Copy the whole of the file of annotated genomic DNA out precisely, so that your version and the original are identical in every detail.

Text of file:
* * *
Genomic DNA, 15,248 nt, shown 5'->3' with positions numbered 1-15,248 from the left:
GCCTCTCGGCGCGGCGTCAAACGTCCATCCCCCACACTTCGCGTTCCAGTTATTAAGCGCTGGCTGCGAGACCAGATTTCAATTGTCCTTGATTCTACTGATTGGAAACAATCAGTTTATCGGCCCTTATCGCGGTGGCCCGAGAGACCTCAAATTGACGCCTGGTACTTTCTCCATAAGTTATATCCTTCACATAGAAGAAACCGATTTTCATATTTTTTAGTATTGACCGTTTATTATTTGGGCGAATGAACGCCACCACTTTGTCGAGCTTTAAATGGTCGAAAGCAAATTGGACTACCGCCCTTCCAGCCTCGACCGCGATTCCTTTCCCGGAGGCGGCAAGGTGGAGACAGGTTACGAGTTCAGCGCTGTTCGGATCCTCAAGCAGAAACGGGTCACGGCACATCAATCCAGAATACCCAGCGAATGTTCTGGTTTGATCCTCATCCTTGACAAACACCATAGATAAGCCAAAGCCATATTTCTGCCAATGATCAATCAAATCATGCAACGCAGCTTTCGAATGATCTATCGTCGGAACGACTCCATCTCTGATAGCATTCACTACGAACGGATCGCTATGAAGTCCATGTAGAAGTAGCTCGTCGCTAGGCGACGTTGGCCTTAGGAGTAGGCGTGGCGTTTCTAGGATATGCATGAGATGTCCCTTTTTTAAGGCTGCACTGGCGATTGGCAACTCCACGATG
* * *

Genomic DNA, 15,248 nt, shown 5'->3' with positions numbered 1-15,248 from the left:
GCCTCTCGGCGCGGCGTCAAACGTCCATCCCCCACACTTCGCGTTCCAGTTATTAAGCGCTGGCTGCGAGACCAGATTTCAATTGTCCTTGATTCTACTGATTGGAAACAATCAGTTTATCGGCCCTTATCGCGGTGGCCCGAGAGACCTCAAATTGACGCCTGGTACTTTCTCCATAAGTTATATCCTTCACATAGAAGAAACCGATTTTCATATTTTTTAGTATTGACCGTTTATTATTTGGGCGAATGAACGCCACCACTTTGTCGAGCTTTAAATGGTCGAAAGCAAATTGGACTACCGCCCTTCCAGCCTCGACCGCGATTCCTTTCCCGGAGGCGGCAAGGTGGAGACAGGTTACGAGTTCAGCGCTGTTCGGATCCTCAAGCAGAAACGGGTCACGGCACATCAATCCAGAATACCCAGCGAATGTTCTGGTTTGATCCTCATCCTTGACAAACACCATAGATAAGCCAAAGCCATATTTCTGCCAATGATCAATCAAATCATGCAACGCAGCTTTCGAATGATCTATCGTCGGAACGACTCCATCTCTGATAGCATTCACTACGAACGGATCGCTATGAAGTCCATGTAGAAGTAGCTCGTCGCTAGGCGACGTTGGCCTTAGGAGTAGGCGTGGCGTTTCTAGGATATGCATGAGATGTCCCTTTTTTAAGGCTGCACTGGCGATTGGCAACTCCACGATG